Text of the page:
It is against that background that the Secretary-General travelled to the region — to Jordan, Palestine and Israel — on 15 and 16 August to lend his personal support to the leaders on both sides. He has been encouraged by the seriousness of the efforts to bring the parties to the negotiating table after a prolonged political stalemate, and he has praised the determination of United States Secretary of State Kerry in that regard. He also welcomed the appointment of United States special envoy for Israeli-Palestinian Negotiations, Mr. Martin Indyk. He was particularly heartened by the bold decision of President Abbas and Prime Minister Netanyahu to embark on direct dialogue, which remains the single most credible path to a solution. The Secretary-General found both Palestinian and Israeli leaderships recommitted to the vision of a two-State solution, which is clearly in the best interest of both peoples. His own message was that this is an opportunity neither could afford to miss. It is his firm belief that direct negotiations are the only way through which Palestinians can realize their rightful aspirations for an independent and viable Palestinian State, and Israelis can meet their legitimate security needs and finally become a crucial partner in the development of a stable and prosperous Middle East.

The Secretary-General continues to believe that a two-State solution can be achieved through negotiations that resolve permanent status issues such as borders, security, refugees and Jerusalem. For those negotiations to have a chance at success, they need to be meaningful, with a clear political horizon, and yield early dividends in the immediate period ahead.

The Secretary-General recognizes that the road ahead is fraught with obstacles. He has nevertheless appealed to political leaders on both sides, as well as to Palestinian and Israeli youth, to overcome their deep scepticism and embolden their leaders in efforts to shape the better future their peoples deserve. It is incumbent opon regional and international stakeholders to help the parties carry those efforts forward. Both sides now need to sustain an environment conducive to the peace process moving forward. The parties must refrain from actions that would risk undermining prospects during the negotiations, and there have to be visible improvements in the situation on the ground.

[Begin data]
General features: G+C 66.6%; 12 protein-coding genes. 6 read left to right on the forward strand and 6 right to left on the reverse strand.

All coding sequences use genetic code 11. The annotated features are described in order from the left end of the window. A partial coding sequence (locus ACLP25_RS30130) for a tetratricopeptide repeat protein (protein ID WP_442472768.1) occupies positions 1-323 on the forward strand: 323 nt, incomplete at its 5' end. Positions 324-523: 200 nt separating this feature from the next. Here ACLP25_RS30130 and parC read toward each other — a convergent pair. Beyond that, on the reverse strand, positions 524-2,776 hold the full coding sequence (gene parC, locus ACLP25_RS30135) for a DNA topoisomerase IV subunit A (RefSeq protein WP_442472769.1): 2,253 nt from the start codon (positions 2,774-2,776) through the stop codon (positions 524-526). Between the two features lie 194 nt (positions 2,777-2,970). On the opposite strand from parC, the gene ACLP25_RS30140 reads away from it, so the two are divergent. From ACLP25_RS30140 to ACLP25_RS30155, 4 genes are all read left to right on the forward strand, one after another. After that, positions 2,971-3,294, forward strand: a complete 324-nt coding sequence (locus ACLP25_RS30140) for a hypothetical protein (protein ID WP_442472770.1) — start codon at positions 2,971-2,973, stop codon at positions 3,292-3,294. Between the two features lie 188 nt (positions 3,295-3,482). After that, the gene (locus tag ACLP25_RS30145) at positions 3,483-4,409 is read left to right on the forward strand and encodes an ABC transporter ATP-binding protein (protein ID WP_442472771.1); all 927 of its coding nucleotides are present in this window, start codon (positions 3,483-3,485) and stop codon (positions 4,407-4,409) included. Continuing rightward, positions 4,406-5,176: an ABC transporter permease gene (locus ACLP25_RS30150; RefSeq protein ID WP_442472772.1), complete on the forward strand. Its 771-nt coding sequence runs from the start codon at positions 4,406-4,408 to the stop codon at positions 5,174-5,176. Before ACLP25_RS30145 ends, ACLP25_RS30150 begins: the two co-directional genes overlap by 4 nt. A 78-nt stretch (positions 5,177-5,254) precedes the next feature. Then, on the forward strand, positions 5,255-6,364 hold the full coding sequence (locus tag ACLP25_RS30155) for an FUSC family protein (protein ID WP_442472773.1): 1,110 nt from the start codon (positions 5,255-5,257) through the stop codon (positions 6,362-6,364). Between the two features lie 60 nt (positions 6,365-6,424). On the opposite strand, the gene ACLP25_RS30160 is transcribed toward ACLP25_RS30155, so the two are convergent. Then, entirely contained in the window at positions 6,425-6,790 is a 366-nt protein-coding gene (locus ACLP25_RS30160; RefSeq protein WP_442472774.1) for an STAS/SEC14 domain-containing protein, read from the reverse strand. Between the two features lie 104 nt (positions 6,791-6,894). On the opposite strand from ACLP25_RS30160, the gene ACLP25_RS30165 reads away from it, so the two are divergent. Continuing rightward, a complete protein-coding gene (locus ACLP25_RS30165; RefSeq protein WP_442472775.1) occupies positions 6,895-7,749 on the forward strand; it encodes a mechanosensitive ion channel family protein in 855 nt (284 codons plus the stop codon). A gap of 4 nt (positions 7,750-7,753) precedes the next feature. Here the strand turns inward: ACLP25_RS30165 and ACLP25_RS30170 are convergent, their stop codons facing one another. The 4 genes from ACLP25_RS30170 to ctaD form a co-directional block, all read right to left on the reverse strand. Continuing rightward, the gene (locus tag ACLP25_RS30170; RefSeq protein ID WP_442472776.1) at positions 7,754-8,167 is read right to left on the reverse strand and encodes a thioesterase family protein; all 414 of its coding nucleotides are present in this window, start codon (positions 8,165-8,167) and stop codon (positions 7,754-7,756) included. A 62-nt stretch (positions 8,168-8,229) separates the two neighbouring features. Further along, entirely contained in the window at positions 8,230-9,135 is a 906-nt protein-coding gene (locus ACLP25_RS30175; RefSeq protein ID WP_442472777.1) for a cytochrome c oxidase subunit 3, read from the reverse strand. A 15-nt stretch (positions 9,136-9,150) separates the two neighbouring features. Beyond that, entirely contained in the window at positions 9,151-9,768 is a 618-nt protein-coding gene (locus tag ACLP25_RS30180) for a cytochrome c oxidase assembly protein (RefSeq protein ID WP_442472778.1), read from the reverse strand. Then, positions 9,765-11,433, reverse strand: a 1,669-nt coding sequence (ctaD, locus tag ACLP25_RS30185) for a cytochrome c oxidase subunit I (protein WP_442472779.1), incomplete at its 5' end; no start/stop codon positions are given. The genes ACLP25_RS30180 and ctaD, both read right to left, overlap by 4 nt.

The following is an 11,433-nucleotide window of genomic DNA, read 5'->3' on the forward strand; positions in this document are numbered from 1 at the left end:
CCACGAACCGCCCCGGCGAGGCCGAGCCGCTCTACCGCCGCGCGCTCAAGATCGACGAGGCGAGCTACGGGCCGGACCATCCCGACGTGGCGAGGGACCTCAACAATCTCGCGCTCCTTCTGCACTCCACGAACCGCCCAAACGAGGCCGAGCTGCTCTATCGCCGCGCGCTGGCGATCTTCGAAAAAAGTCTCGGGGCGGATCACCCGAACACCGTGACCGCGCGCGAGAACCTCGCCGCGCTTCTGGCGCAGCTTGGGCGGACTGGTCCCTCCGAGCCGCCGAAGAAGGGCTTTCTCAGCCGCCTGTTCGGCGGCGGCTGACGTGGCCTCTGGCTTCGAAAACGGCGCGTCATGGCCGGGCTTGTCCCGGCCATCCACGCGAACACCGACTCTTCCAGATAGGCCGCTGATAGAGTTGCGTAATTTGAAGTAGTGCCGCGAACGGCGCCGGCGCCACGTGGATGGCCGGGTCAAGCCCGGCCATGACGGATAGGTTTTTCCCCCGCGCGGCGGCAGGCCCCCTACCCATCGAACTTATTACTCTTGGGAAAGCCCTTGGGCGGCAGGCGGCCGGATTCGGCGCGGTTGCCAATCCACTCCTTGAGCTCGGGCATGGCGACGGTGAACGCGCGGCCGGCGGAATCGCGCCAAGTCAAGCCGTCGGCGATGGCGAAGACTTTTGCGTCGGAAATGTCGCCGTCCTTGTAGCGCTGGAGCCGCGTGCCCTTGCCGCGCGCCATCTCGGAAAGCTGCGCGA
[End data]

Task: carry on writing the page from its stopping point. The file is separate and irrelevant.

The reporting period witnessed a decrease in search and arrest operations conducted by Israeli security forces; 229 such operations in the West Bank resulted in 276 Palestinians arrested. A total of 88 Palestinian civilians were injured by Israeli forces, including 20 children and 5 women. Two Israeli soldiers were injured by Palestinians. However, in a worrisome development, on 19 August, 39 Palestinians, including 18 children, were forcibly evicted and their homes were destroyed in what appears to be a significant increase in demolitions in East Jerusalem during the reporting period. At least six other structures were also demolished today in Area C.

As reported last month, the Israeli authorities implemented a number of measures aimed at easing access for Palestinians from the rest of the West Bank to East Jerusalem during the holy month of Ramadan. Israeli authorities also partially opened the historic access road into Hebron city from the south to Palestinian traffic, which had been closed for the last 12 years, citing security concerns for nearby settlers. Though limited, such measures represent important steps forward at this crucial moment in the political process. The Secretary-General was encouraged by indications from the Israeli authorities of additional measures in the planning to further ease restrictions on Palestinian movement and access, whether of people or goods.